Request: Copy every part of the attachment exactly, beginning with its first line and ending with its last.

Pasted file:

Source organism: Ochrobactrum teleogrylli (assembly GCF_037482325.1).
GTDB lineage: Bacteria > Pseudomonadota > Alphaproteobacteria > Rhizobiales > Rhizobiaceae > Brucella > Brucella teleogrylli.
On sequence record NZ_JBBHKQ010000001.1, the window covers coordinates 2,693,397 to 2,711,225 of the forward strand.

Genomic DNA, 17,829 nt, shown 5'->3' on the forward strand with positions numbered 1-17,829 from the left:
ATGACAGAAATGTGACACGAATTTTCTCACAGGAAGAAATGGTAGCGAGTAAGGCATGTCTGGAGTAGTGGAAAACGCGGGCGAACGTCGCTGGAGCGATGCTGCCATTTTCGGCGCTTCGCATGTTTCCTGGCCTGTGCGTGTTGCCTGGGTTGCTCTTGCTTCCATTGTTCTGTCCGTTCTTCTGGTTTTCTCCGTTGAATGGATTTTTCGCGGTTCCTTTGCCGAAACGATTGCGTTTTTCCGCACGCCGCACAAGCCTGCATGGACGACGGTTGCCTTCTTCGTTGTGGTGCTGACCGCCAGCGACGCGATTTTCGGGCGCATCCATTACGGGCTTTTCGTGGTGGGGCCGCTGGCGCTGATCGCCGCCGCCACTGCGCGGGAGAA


Source organism: Ochrobactrum teleogrylli (assembly GCF_037482325.1).
GTDB lineage: Bacteria > Pseudomonadota > Alphaproteobacteria > Rhizobiales > Rhizobiaceae > Brucella > Brucella teleogrylli.
On sequence record NZ_JBBHKQ010000001.1, the window covers coordinates 2,693,397 to 2,711,225 of the forward strand.

Genomic DNA, 17,829 nt, shown 5'->3' on the forward strand with positions numbered 1-17,829 from the left:
ATGACAGAAATGTGACACGAATTTTCTCACAGGAAGAAATGGTAGCGAGTAAGGCATGTCTGGAGTAGTGGAAAACGCGGGCGAACGTCGCTGGAGCGATGCTGCCATTTTCGGCGCTTCGCATGTTTCCTGGCCTGTGCGTGTTGCCTGGGTTGCTCTTGCTTCCATTGTTCTGTCCGTTCTTCTGGTTTTCTCCGTTGAATGGATTTTTCGCGGTTCCTTTGCCGAAACGATTGCGTTTTTCCGCACGCCGCACAAGCCTGCATGGACGACGGTTGCCTTCTTCGTTGTGGTGCTGACCGCCAGCGACGCGATTTTCGGGCGCATCCATTACGGGCTTTTCGTGGTGGGGCCGCTGGCGCTGATCGCCGCCGCCACTGCGCGGGAGAA